Out of my many job responsibilities at WisdmLabs, interviewing WordPress professionals happens to be my favorite. It gives me the opportunity to interact with some really “awesome” individuals and widen my horizons on many things other than WordPress.
Chatting up with James Laws (Co-Founder of WP Ninjas) was no different!
James was frank and forthcoming from the word go and that’s what made the process enjoyable.
One very interesting fact I got to know about James from my conversation with him is that he is a thorough professional and he expects the same from his team. So, when he failed to get back to me about the interview after WordCamp Denver 2015 he did not hesitate to acknowledge the slip-up and apologize for it. *Respect*
Let’s find out how a web & graphic designer goes on from being a WordPress user to a WordPress developer. That and more exclusively with James – Entrepreneur, Public Speaker, WordPress Meetup Organizer, Blogger, Internet Marketeer and an avid Runner.
I got started using WordPress about 8 years ago. I was just starting to blog a little bit and tried Blogger and Typepad but wasn’t really happy with the experience. I came across WordPress and fell in love with the control that it gave me.
My career at that point was freelance web and graphic design. I was building mostly static HTML websites along with dabbling a little in Flash. WordPress was actually my first connection to the open source world and more specifically CMSs.
My main purpose of using WordPress at first was as a user. I wanted an easy way to maintain my blog. I wasn’t a developer, but it didn’t take long before I wanted to start tinkering under the hood. I started by just modifying the theme I was using, a little. It quickly progressed to building my own theme from scratch which was my gateway into WordPress development
Since those early days I’ve built themes, plugins, volunteered in the WordPress.org support forums, helped with the theme review team, created a WordPress Meetup in our area, and started speaking at WordCamps.
I now co-own a WordPress plugin development company named the WP Ninjas, LLC that employees a team of eight.
What is your typical day at work like?
My job entails leading the vision of our company and all the tasks that come with that. In most cases, I do everything that I haven’t yet hired someone else to do.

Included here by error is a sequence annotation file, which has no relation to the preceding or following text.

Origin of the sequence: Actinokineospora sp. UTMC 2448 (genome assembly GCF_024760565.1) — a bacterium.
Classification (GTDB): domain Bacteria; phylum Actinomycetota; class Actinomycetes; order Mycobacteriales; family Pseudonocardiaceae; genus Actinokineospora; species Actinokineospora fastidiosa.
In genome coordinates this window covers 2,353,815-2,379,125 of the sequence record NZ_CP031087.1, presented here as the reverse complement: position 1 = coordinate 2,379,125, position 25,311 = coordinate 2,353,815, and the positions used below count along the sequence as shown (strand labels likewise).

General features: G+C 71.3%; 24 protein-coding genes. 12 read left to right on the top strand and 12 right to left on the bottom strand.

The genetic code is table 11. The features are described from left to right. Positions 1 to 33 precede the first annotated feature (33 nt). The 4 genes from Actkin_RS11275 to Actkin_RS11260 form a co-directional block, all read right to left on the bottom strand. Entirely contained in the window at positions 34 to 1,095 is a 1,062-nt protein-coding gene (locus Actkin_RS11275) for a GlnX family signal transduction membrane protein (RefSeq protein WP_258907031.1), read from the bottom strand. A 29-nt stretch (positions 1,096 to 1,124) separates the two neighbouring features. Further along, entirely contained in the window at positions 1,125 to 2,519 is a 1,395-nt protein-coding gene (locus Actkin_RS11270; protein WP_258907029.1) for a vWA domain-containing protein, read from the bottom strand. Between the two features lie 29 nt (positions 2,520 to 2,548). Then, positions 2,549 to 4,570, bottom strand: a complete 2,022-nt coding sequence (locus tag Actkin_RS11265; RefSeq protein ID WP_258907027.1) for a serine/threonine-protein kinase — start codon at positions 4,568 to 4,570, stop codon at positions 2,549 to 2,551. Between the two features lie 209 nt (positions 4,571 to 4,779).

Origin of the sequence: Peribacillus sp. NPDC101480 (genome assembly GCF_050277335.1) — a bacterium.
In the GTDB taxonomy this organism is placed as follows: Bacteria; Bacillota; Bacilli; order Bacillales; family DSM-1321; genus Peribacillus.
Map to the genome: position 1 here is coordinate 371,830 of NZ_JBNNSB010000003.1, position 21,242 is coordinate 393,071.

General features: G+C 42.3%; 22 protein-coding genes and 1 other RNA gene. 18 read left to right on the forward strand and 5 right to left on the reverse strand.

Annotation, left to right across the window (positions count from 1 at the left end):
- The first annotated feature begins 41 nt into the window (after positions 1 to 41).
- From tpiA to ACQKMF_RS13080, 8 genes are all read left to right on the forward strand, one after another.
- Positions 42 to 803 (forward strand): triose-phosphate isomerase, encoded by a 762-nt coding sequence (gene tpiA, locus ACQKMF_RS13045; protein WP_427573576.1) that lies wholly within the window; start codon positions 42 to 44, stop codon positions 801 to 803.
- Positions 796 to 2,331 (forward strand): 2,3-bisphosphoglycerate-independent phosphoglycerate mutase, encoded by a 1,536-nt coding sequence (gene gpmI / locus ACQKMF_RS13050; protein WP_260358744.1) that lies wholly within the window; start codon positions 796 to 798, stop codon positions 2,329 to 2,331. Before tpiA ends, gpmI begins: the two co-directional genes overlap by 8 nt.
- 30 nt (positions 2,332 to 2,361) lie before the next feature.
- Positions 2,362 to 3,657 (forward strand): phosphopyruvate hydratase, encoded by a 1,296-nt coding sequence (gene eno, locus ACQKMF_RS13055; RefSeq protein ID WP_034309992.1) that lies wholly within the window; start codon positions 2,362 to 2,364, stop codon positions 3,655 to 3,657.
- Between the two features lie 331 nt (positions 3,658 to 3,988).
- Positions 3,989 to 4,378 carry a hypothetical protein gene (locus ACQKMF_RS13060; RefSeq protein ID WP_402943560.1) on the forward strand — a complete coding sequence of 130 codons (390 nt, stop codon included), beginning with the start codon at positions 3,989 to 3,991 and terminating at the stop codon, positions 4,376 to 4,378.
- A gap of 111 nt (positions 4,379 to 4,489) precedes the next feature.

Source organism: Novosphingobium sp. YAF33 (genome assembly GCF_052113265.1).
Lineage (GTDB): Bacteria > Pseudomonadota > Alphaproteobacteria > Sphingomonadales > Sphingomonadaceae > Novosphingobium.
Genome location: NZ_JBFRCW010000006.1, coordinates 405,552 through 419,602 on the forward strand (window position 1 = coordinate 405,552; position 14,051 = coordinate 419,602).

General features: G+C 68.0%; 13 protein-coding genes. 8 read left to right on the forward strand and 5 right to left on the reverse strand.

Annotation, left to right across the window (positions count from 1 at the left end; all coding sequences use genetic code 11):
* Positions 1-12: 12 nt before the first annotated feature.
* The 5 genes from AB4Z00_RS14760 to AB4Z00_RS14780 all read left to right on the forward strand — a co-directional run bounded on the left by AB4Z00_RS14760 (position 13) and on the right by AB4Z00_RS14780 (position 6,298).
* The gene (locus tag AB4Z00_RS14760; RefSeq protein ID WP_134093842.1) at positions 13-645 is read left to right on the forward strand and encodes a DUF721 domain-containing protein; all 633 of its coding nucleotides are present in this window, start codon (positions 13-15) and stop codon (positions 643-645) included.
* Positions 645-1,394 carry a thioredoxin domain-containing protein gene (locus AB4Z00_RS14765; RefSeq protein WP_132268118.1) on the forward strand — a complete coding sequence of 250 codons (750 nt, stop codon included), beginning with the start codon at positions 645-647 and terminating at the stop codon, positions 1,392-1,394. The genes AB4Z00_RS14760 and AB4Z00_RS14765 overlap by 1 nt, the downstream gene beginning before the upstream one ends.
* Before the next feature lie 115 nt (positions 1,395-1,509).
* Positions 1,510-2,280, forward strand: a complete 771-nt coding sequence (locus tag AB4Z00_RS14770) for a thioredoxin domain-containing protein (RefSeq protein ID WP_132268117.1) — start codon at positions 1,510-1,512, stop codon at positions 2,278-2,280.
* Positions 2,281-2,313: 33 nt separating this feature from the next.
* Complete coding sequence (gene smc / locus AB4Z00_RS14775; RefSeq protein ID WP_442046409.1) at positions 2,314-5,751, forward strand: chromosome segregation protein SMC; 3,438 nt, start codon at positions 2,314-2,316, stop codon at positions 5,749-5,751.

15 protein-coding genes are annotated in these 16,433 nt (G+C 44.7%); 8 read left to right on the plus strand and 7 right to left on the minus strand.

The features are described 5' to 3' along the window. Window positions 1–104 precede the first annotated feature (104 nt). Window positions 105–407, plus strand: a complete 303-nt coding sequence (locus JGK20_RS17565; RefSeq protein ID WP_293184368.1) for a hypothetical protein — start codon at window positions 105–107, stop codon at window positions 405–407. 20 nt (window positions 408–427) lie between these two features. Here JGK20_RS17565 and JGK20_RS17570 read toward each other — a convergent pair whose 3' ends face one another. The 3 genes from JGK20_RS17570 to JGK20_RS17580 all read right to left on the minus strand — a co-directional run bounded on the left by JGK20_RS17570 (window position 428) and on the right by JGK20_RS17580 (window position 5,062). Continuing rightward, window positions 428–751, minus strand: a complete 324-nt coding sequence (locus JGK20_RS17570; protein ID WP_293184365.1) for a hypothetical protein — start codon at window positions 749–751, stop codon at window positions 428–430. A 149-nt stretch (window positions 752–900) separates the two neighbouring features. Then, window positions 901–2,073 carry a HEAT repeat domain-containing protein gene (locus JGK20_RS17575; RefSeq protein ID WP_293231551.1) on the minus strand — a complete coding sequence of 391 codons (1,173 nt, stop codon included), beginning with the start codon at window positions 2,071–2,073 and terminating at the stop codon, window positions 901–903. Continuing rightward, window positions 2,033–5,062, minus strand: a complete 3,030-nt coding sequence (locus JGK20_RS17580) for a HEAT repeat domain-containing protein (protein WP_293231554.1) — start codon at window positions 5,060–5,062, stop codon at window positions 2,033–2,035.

A typical day for me doesn’t have a lot of structure or repeatable tasks. There is administration like communicating with accountants, payroll, taxes, and other critical elements to make sure the company is stable and moving forward. Marketing and branding development is also a common task of mine. I also maintain all of our business web properties which includes all of the development. The truth is that it’s impossible to explain everything I do in a single day. That might take an entire new set of questions.
What prompted you to build Ninja Forms around the Freemium model?
Ninja Forms didn’t actually start that way. It was originally a premium only plugin. We sold it as a one time purchase for only $15. We did that for about 6 months. Sales were not great in those early months so we decided to experiment with business models and pricing.
In December of 2011, we released the “free” version and raised the “pro” version to $29. Still as a one time purchase. It remained that way for the entire year of 2012. During that year, we really didn’t see much change in sales. Sales increased slightly, but nothing that indicated a product that could one day be a business.
It wasn’t until January of 2013 when we switched to the Freemium, paid add-on model that we use today. Ever since then we have been growing extremely fast. We still experiment frequently, but for now we are locked into our business model for Ninja Forms.
Success is really subjective. Do sales cover your car payment or mortgage? Perhaps you need it to make up at least 50% of your required annual salary. Success may be supporting the owners and a small staff, It could be something else altogether. Each of these, require different things to make the plugin successful.